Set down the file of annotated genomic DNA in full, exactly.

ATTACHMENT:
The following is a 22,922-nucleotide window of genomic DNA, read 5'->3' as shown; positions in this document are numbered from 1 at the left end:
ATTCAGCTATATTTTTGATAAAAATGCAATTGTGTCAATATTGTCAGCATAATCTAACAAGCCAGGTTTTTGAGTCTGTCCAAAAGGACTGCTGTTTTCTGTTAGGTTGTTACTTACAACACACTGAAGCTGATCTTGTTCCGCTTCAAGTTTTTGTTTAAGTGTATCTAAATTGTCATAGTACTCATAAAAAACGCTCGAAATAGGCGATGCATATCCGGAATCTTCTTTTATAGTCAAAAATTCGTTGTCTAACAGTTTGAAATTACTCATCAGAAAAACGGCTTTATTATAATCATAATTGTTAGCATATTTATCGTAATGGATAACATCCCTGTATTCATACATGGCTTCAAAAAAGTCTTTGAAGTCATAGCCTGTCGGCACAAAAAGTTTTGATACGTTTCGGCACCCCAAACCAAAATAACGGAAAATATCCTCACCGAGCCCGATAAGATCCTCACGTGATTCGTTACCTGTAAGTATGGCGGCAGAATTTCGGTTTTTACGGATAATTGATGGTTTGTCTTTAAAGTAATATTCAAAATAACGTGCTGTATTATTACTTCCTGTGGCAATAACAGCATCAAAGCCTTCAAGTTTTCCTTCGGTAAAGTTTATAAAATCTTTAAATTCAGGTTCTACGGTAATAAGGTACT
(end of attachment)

The following is a 22,922-nucleotide window of genomic DNA, read 5'->3' as shown; positions in this document are numbered from 1 at the left end:
ATTCAGCTATATTTTTGATAAAAATGCAATTGTGTCAATATTGTCAGCATAATCTAACAAGCCAGGTTTTTGAGTCTGTCCAAAAGGACTGCTGTTTTCTGTTAGGTTGTTACTTACAACACACTGAAGCTGATCTTGTTCCGCTTCAAGTTTTTGTTTAAGTGTATCTAAATTGTCATAGTACTCATAAAAAACGCTCGAAATAGGCGATGCATATCCGGAATCTTCTTTTATAGTCAAAAATTCGTTGTCTAACAGTTTGAAATTACTCATCAGAAAAACGGCTTTATTATAATCATAATTGTTAGCATATTTATCGTAATGGATAACATCCCTGTATTCATACATGGCTTCAAAAAAGTCTTTGAAGTCATAGCCTGTCGGCACAAAAAGTTTTGATACGTTTCGGCACCCCAAACCAAAATAACGGAAAATATCCTCACCGAGCCCGATAAGATCCTCACGTGATTCGTTACCTGTAAGTATGGCGGCAGAATTTCGGTTTTTACGGATAATTGATGGTTTGTCTTTAAAGTAATATTCAAAATAACGTGCTGTATTATTACTTCCTGTGGCAATAACAGCATCAAAGCCTTCAAGTTTTCCTTCGGTAAAGTTTATAAAATCTTTAAATTCAGGTTCTACGGTAATAAGGTACT